This is microscopically and macroscopically impossible to tell from Exidia glandulosa except by its substrate. E. glandulosa is almost always on oak or hazel. Exidia plana is on other hardwoods but not, apparently, on oak. E. glandulosa is often more turbinate and leaflike while E. plana is often more spreading and effused; but in practice hard to separate in those terms. Both are called "Witches' butter".
A rare or very seldom recorded Agaricus, looking at first sight like a field mushroom. It is characterized by clavate cheilocystidia and rather larger spores than most others of the genus; but especially by the upwardly directed sheath encasing the stem and arising from the sharply pointed base. The cottony ring at the juncture of the sheath rim and stem is ephemeral. The sheathing structure is rather like a close-fitting volva.
Another not particularly common Agaricus. It is the wild species from which all our shop mushrooms derive. It is characterized microscopically by its 2-spored basidia, otherwise looking like some other white Agaricus species.
This black ascomycete, each one of which is no more than 1-2mm high, favours fallen beech branches or stumps. In a mass, as here, they look, under the lens, like a dish of freshly collected blackberries or mulberries. This makes them easy to identify. Not uncommon on beech.
Looking rather like the Common Field Mushroom, Agaricus altipes is a rare fungus characterized when fresh by its snow-white cap and stipe, deep salmon-pink gills and, microscopically, by a lack of cheilocystidia. It differs from the Field Mushroom by the pink flush on the stipe; by its habitat, dense woodland; by its occurrence mainly April-July often with Spruce or Yew; and apparently by sometimes having an unpleasant smell, though these had no smell. A 1st Notts record.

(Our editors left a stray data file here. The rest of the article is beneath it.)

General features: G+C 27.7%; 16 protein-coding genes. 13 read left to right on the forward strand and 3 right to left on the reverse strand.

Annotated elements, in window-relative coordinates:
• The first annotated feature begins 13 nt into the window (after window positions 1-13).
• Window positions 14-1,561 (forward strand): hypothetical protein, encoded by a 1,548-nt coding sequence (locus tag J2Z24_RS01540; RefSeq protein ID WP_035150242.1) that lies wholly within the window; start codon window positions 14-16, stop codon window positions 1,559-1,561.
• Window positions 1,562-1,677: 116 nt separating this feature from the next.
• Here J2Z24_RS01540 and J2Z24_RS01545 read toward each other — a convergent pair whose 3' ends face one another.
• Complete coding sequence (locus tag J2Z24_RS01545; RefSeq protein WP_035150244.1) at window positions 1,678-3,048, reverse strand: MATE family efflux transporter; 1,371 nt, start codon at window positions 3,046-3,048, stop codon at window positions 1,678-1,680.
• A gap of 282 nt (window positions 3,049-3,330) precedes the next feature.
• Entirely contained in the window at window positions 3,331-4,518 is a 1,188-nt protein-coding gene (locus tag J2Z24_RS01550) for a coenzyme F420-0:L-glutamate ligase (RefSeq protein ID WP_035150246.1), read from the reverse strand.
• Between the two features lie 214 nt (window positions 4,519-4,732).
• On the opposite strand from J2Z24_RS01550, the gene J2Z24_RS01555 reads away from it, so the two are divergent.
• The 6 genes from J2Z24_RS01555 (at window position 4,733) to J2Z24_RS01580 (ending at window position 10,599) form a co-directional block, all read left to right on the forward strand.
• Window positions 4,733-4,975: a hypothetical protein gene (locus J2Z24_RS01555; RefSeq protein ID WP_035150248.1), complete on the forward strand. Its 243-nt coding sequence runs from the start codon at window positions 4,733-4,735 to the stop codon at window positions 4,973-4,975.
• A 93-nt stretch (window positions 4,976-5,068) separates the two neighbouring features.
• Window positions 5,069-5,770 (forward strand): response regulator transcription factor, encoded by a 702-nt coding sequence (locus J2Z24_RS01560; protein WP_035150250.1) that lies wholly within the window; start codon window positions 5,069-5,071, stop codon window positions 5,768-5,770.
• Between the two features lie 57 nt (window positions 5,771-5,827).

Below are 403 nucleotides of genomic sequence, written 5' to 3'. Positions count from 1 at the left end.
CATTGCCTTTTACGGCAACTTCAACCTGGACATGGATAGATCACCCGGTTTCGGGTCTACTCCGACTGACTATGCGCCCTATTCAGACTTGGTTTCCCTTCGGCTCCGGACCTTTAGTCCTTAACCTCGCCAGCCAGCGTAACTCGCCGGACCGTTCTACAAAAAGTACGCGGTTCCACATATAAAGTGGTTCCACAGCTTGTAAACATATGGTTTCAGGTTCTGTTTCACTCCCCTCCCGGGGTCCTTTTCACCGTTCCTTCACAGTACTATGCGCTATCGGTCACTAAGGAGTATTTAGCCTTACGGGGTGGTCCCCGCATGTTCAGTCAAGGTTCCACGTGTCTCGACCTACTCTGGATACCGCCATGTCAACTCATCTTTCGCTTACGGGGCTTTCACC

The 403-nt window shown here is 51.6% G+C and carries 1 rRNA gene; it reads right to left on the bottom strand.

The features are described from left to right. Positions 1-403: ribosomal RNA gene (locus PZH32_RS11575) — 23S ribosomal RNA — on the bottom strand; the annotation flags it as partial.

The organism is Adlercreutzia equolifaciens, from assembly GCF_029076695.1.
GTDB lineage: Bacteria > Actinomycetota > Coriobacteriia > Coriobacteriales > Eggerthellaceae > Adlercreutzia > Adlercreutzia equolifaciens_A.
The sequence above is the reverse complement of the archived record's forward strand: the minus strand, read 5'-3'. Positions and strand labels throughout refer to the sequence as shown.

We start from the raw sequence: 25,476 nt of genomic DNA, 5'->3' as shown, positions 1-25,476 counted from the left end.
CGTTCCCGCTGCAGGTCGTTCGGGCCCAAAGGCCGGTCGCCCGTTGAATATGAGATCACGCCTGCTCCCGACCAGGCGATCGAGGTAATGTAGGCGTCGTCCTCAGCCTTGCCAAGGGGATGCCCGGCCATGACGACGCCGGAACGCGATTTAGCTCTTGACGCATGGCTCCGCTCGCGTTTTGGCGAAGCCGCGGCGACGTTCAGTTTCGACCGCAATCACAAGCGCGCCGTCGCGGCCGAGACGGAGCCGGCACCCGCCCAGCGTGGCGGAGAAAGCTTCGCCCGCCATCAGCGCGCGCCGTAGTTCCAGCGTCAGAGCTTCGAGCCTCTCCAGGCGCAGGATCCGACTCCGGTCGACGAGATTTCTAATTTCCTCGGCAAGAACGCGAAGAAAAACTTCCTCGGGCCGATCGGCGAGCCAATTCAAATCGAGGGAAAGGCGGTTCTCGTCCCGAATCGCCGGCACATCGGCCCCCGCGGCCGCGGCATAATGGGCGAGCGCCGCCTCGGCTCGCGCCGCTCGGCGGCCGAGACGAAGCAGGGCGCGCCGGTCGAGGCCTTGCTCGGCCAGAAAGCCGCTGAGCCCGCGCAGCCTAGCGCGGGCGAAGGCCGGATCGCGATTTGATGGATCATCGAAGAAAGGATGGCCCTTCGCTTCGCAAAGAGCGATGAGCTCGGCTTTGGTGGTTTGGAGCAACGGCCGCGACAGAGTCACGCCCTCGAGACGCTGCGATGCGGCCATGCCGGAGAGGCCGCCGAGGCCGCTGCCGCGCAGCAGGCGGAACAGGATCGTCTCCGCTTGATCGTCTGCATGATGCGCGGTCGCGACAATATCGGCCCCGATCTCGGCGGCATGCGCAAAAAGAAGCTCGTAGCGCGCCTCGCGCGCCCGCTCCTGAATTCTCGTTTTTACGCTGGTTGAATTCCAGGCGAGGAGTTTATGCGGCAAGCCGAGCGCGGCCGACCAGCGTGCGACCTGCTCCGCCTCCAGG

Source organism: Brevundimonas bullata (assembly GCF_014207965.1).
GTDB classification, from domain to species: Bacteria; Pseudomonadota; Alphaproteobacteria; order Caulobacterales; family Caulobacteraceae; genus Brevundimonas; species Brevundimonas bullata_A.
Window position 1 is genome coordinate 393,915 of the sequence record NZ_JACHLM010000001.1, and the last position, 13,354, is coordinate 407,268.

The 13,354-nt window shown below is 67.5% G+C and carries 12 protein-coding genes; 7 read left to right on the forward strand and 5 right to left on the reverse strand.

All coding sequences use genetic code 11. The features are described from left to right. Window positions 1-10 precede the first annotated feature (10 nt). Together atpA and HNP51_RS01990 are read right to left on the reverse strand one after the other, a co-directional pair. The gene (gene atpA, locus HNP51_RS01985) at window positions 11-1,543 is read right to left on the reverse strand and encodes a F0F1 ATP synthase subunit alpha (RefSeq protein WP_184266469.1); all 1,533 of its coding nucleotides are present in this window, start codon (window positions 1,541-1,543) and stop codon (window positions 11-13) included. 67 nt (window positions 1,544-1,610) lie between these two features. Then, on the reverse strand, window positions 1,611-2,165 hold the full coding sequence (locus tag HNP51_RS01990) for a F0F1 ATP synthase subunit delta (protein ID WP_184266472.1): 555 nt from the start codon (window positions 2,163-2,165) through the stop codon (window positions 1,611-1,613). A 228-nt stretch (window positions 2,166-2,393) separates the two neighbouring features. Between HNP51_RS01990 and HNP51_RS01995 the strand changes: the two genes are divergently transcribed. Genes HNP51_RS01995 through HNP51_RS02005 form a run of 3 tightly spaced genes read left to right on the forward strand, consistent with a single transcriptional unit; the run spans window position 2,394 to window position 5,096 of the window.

These striking tough brackets grow mainly on oak, but here on sweet chestnut. They have rich dark brown to black-brown surfaces with thin cream margins; the fresh surface, especially at the margins, has a hispid-velvety texture (lens). The underside is very dark. It is widespread nationally, but common only south of a line from Herefordshire through Warwickshire then south-east to Kent. We have only one other site for it in Notts at Ploughman Wood, where it was last recorded in 2000.
A very rare Inocybe with just over 20 records nationally. It is characterized by its brown more or less conical cap with radially disposed, separated fibres, splitting margins and a whitish veil covering the whole surface not just at the inrolled edges. Microscopically it has no pleurocystidia and hyaline, thin-walled, clavate cheilocystidia. Here, in dry soil under sweet chestnut. A 1st Notts record.
This Scalycap with remarkably golden-yellow coloration deserves its English name, having coarse upturned scales plentiful on cap and stipe. It grows on conifer stumps and branches. Nationally widespread, though probably more commonly encountered from Durham northwards into Scotland. In Notts we have 6 records from Clumber Park, Haywood Oaks and Cuckney Hay Wood.